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Tuesday, June 22, 2010

The Sandak

The sandak is the person who holds the baby during the surgery component of the bris ceremony. It is considered the highest honor that can be given, as the sandak shares the unique distinction, along with the baby's father and the mohel, of the bris day being like a holiday for him.

This means that just like the father and mohel, if the sandak attends prayer services prior to the bris, he will cause the entire congregation to automatically join in the celebration of his holiday, to the point they will not recite the "Tachanun" (supplication) prayer, which beseeches God to help us in our hour of suffering. Who can possibly be suffering on a holiday?

It is sometimes asked if the baby's father can serve as the sandak. He may!

Contary to the Ashkenazic custom mentioned below about not repeating sandak in a family, a father is the only person who CAN serve in this role multiple times for his own sons. I remember attending a bris in Israel where the baby was the 10th boy in the family (talk about having it down to a system!), and the father was being sandak for the third or fourth time.  The reason? They had honored everyone else already once (who might play ths role otherwise) and as it's the father's mitzvah to be as involved as possible in the bris, the father chose to play the role of Sandak to fulfill his responsibility in the best way he could.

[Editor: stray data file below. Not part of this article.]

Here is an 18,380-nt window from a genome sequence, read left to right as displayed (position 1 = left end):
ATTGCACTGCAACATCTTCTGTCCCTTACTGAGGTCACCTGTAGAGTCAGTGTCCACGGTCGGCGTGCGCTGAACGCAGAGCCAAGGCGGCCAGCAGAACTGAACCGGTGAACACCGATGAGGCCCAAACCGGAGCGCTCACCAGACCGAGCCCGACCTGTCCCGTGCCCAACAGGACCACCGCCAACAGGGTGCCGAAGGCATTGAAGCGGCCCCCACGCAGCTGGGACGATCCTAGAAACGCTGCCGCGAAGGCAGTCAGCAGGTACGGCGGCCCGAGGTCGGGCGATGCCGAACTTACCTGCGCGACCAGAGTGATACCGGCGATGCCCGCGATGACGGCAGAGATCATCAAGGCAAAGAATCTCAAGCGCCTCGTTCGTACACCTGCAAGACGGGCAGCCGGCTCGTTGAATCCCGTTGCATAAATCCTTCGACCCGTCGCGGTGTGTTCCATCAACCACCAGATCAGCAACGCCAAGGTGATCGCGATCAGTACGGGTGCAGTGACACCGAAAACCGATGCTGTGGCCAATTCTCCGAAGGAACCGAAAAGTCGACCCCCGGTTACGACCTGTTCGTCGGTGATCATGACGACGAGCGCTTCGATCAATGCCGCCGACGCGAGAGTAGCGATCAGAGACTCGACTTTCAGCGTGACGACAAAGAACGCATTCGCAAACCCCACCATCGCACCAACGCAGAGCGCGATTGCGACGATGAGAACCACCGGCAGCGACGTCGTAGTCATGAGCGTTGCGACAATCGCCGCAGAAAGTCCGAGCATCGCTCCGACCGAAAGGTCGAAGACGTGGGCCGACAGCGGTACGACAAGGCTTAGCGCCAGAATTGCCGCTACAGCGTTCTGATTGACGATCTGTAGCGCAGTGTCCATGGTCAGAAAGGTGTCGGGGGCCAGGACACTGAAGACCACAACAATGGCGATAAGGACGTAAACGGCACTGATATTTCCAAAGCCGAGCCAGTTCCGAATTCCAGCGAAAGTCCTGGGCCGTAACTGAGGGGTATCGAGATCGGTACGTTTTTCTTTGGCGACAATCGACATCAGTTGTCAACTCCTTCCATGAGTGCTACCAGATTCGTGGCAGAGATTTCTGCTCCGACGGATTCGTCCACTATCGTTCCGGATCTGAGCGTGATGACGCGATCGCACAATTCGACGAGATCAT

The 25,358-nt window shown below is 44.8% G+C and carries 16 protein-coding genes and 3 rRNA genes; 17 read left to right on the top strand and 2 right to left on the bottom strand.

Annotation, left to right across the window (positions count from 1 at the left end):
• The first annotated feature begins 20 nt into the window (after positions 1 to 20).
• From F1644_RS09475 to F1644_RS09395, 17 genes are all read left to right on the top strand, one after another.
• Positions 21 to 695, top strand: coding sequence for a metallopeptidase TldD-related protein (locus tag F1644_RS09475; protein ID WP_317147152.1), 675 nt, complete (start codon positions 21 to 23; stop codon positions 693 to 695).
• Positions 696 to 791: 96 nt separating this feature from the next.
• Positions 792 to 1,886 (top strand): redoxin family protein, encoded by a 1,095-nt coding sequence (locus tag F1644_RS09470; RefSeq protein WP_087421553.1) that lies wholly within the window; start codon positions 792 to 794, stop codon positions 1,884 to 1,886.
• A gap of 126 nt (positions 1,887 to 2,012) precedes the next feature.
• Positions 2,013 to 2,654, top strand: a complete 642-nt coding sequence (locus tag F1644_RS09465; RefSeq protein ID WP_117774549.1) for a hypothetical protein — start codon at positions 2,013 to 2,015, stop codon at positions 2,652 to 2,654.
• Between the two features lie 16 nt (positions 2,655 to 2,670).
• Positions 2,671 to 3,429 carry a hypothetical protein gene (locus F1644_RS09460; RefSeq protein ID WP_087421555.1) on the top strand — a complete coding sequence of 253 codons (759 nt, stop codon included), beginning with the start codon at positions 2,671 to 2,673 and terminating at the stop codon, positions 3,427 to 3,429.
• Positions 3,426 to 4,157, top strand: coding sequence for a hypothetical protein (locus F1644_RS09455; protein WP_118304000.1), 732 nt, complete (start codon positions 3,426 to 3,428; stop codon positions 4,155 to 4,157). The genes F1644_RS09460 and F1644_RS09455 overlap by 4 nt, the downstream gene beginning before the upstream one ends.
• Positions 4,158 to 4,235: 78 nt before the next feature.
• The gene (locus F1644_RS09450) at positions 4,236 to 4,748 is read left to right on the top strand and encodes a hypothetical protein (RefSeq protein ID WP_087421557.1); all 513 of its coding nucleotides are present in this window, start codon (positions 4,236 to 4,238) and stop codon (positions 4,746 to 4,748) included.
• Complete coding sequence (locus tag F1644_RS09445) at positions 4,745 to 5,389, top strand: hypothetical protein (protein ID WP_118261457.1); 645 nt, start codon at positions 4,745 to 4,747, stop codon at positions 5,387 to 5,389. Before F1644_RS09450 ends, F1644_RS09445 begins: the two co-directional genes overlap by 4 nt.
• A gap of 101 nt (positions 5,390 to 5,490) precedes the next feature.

Where does the word SANDAK come from?

Some people think it comes from Greek:
Although circumcision is probably the most ancient of all the Jewish rites that are practiced today, neither of these two words is anywhere near as venerable. The older of the two, sandak, is a Hebrew loan word from Greek, as easily can be seen from its earliest appearance in Jewish sources in the 13th-century midrashic anthology Yalkut Shimoni, where it occurs as sandakos - סנדיקוס, with the Greek first-declension, nominative-case singular ending. This is curious, since nearly all Greek borrowings in old Hebrew date to the pre-Islamic period, when Greek was the spoken language of the eastern Mediterranean world.
Presumably, then, sandakos was in use among Jews for hundreds of years before this but simply left no record. Its etymology is from syndikos, i.e., an advocate in a trial, and also, a backer or supporter. Syndikos was a word commonly used in Greek to translate the Latin patronus, which also could mean either a legal counsel or a
social patron — and just as the Roman patronus had a moral if not legal obligation to assist whomever the person to whom his patronage is extended, so the Jewish sandak was originally thought of, it would seem, as responsible for the circumcised child throughout his life. For this reason, the sandak was traditionally chosen from among the close friends or relatives of the parents of the child, with whom he was expected to maintain a lifelong bond.